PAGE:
SANTA FE, N.M. (KRQE) – All New Mexico public schools will start the 2020-21 school year with kids at home distance learning through Labor Day. That order came from New Mexico Governor Michelle Lujan Grisham on Thursday in the governor’s first news conference about COVID-19 in nearly two weeks.
The latest change to the state’s school schedule comes as the state reported a record 343 new COVID-19 cases Thursday. The state says data also shows a surge in new COVID cases in kids ages 10 to 19 years old.
“When we started the pandemic, you all remember, a lot of older people had the disease, (older people) predominantly were the cases we were seeing,” said Dr. David Scrase, secretary of the New Mexico Department of Human Services. “Now, if you look over time, children over the entire course of the pandemic– and by children, I mean 0 to 19 years of age– (they) are 14.9 percent of cases, but in the last week we’re now up to 22 percent.”
The state says the delay to the start of in-person learning comes as more than 40% of school districts across New Mexico had already planned on doing so. In the metro-area, both Albuquerque Public Schools and Rio Rancho Public Schools already determined they would start the school year with distance-online learning before the state’s decision. While in-person learning is delayed, the state’s public schools are still expected to begin their school years through distance learning on districts’ normal, set dates.
Democratic Gov. Lujan Grisham highlighted Thursday her concerns with in-person learning restarting too early. The governor says many teachers are concerned about bringing COVID to school or taking it home to their families. She also raised the notion of how many kids in New Mexico are being raised by their grandparents.
“New Mexico has one of the highest rates in the country, per capita, if not the highest rate, I didn’t check that data point before this press conference, but we’re high, per capita, of grandparents raising their grandchildren,” Gov. Lujan Grisham said. “This means that a student takes COVID home could lose both their parents to this vicious infection.”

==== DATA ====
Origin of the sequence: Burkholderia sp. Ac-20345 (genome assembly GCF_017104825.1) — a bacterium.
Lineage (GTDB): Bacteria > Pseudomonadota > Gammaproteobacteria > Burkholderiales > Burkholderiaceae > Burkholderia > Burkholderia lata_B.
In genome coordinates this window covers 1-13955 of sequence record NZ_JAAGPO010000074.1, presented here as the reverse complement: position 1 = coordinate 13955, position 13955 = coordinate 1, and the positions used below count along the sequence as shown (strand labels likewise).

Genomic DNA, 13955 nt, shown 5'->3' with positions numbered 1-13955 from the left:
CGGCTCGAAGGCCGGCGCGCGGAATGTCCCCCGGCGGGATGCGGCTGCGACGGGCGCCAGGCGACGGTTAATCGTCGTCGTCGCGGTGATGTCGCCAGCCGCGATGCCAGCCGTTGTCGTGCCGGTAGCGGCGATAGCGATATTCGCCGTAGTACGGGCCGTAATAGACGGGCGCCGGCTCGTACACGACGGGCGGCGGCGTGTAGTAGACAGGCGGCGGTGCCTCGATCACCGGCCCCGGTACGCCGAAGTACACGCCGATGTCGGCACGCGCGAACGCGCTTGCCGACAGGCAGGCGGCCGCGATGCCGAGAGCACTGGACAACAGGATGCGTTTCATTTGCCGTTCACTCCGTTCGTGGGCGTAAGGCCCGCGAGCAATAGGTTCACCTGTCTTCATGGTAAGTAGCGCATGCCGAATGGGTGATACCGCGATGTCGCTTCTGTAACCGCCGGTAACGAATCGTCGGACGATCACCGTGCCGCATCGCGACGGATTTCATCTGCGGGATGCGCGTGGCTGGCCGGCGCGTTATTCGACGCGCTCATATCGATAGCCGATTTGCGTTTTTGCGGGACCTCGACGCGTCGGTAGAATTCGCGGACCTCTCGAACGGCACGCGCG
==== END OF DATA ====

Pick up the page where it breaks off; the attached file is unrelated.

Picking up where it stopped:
The governor did say in another month, she would consider letting schools and districts in different regions of the state to set their own school reopening plans, depending on local case rates. Until at least after Labor Day, all students are expected to learn from home.
The state is also considering a phased approach to students coming back to school for in-person learning after Labor Day. If that took place, the governor says it would likely start with youngest kids in elementary schools going back to class first, followed by middle and high school students.
“The youngest students have the most difficult time getting the most out of distance learning, they have the most risk of falling behind,” Gov. Lujan Grisham said. “So we have a hard time getting them caught up.”
Aside from delaying the start of in-person learning Thursday, the governor set no new criteria or policies for reopening any other sectors of New Mexico, including any other businesses or in-person dining. The governor emphasized the need for increasing the use of face coverings, showing a photo of a local restaurant in Hobbs that was still allowing for indoor dining. While declining to name the restaurant, the governor says the state has taken enforcement action against the restaurant, where a photo showed a group of at least seven people dining indoors.
KRQE News 13 asked what seven or 14-day new case average the state would like to see in order for indoor dining to be reopened. The state declined to provide a specific number.
“We’re going to be doing this for a while,” Gov. Lujan Grisham said following a discussion about state testing efforts. “And we know that this pandemic, no matter what the White House says, it doesn’t disappear in the summer, it doesn’t get easier to deal with without a vaccine.”
Workforce Solutions Secretary Bill McCamley also reminded New Mexicans Thursday that unemployment benefits will change next week, as the Federal Government has not renewed the extra $600 boost per unemployment paycheck. Since March 15, Workforce Solutions says the state has paid New Mexicans more than $1.4-billion in unemployment benefits.